British litter-pickers and scientists have teamed up to create an international benchmark for measuring the amount of plastic entering the world’s oceans.
Around 40 volunteers used everyday materials such as jam jars and squeeze bottles to come up with a gold standard for tracking how polluted our rivers are.
They pilot-tested the technique by researchers from the University of Birmingham at dozens of sites across the English Channel, sailing 1,000miles last summer.
The project’s toolkit and results are now being presented at a six-day conference General Assembly of the European Geosciences Union (EGU) in Vienna, Austria.
Professor Stefan Krause, of Birmingham University, in charge of the 100 Plastic Rivers programme, said: “Even if we all stopped using plastic right now, there would still be decades, if not centuries-worth of plastics being washed down rivers and into our seas.
“We’re getting more and more aware of the problems this is causing in our oceans, but we are now only starting to look at where these plastics are coming from, and how they’re accumulating in our river systems.
“We need to understand this before we can really begin to understand the scale of the risk that we’re facing.”
Skipper Nick Beck, 50, ran the Clean Seas Odyssey citizen science scheme with Dr Rebecca Sykes, 36, for three months along the western part of the English Channel.
Mr Beck, of Nottingham, said Prof Krause ordered all their everyday items to conduct their research from online retailer Amazon and had it waiting for them in Plymouth.
He said: “It’s all about proving that anybody can do it – from across the world.
“We were essentially road testing their citizen science idea – which was how to source the samples of micro-plastics collected in a reasonably clean way from river estuaries – although in the end we ended up expanding that.
“There were jar jars. Then a whole lot of distilled water and a few other bits and pieces – squeezy bottles to fire the water out into the jam jars.
“The volunteer group was very similar to what you get if you got to any of the organised beach cleans – it was precisely the same sort of cross section you see there.
“We had quite a cross section from student age all the way through to 70s.
“In the final parts of it we submitted how it could be adapted – we said ‘right, we are going to have to put in in English!'”
He explained volunteers worked across 60 river mouth sites and estuaries.
Across three river depth levels, they waved an empty jam jar in the air and gathered three samples of river water – before analysing what micro-plastics they contained.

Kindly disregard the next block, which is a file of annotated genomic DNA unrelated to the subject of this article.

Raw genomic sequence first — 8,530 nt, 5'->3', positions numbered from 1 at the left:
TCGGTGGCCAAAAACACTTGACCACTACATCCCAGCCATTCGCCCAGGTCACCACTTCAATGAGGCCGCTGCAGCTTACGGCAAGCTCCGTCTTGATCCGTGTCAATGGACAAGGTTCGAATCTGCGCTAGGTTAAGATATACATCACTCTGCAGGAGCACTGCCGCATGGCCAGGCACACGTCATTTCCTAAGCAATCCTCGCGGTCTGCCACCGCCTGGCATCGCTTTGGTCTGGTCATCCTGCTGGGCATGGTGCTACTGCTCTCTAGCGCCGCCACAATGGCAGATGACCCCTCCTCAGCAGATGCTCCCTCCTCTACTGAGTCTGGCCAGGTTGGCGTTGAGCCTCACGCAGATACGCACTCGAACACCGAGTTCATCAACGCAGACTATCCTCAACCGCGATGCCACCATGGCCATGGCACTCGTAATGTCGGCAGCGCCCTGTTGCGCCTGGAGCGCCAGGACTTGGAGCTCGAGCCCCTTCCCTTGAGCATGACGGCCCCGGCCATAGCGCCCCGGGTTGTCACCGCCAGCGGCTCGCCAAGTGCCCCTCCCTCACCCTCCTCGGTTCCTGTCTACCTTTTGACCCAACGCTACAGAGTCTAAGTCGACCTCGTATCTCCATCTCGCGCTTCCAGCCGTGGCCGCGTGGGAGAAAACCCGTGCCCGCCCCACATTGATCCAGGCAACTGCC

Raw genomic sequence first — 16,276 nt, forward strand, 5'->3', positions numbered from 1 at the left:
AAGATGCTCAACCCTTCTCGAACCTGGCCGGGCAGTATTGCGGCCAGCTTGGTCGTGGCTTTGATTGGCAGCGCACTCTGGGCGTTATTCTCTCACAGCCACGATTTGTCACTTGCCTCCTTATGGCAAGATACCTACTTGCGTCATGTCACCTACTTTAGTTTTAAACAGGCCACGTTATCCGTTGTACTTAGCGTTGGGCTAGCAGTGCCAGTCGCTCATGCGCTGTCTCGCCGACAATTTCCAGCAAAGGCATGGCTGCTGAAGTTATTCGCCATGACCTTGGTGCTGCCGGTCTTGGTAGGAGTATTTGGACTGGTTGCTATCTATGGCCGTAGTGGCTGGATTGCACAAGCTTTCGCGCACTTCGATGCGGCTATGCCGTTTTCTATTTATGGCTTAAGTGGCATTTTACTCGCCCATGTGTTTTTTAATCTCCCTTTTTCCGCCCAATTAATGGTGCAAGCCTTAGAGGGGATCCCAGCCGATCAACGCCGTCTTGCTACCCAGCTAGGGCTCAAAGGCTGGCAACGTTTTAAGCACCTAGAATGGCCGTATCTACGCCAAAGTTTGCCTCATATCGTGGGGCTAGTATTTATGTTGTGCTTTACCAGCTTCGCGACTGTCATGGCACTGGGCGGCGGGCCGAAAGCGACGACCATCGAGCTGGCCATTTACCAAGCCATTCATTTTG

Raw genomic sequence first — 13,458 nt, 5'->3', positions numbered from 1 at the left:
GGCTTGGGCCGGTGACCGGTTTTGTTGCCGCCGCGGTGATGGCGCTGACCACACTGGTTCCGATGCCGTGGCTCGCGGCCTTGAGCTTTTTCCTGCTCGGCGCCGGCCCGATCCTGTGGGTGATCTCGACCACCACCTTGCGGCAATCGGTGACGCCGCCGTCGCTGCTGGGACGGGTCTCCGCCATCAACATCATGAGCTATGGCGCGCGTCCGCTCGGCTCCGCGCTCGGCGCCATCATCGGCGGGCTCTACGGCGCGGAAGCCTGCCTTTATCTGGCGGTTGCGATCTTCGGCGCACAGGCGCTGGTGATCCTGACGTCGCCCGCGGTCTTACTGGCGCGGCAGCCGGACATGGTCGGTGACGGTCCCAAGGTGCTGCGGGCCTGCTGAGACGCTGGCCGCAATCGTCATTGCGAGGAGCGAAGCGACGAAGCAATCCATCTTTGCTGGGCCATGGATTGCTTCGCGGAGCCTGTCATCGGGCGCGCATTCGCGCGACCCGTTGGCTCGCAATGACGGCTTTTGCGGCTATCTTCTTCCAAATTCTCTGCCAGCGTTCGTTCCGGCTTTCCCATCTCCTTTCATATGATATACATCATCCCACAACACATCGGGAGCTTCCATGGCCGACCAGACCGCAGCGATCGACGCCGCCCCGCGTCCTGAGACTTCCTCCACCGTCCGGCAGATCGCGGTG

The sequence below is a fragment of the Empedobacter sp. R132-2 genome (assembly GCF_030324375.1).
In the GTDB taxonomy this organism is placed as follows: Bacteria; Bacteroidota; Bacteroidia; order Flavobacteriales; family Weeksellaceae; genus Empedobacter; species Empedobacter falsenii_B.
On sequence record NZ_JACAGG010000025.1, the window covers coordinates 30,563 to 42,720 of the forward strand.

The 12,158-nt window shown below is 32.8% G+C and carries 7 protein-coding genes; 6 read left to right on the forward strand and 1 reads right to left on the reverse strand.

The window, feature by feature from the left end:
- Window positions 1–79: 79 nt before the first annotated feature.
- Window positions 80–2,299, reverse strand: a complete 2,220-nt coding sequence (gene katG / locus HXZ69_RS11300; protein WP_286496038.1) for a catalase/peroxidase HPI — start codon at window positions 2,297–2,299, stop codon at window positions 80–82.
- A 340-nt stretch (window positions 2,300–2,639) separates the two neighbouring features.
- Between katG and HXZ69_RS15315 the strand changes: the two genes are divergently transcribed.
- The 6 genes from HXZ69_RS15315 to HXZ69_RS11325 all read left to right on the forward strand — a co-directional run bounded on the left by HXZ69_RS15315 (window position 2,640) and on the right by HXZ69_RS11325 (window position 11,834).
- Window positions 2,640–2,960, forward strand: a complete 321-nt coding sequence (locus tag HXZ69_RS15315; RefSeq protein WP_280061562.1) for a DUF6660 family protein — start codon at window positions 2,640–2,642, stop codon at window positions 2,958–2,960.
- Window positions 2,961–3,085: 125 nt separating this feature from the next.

Mr Beck, who has skippered the Amelie Rose sailing boat along the Cornish coast since 2009, added: “Every year I’ve been going, the pollution on the beaches has been getting worse and worse.
“That was the trigger for me – that this is just getting completely out of hand.
“The problem is getting worse and the worse thing is we keep pouring the stuff in.
“Essentially good data is how you change public policy.
“When you hand them that and have a replicable tool you can use and a lot of citizens from across the world can use the same tool – that’s the basis with how you can get that change.”
The 100 Plastic Rivers programme is analysing both primary microplastics, such as micro-beads used in cosmetics, and secondary microplastics – from larger plastic items that have broken down in the environment or fibres from clothing.
A key part has been creating a standard method for the sampling and analysis of microplastics in river networks.
The Birmingham research team’s toolkit contains detailed instructions for sampling water and river sediments at locations where stream flow is known or measured.
They also developed methods of automating and thus, objectifying the identification and analysis of microplastics.
They collaborated with the Clean Seas Odyssey citizen science project to test parts of their methodology.
They tested their protocol using the volunteers’ collected samples.
They also conducted data analysis to produce a picture of the different types of plastics accumulated in river sediments at their confluence with the sea.
Prof Krause said the results of this initial survey showed a much wider variety of plastic types in the samples than feared despite the UK’s relative good environmental regulations.
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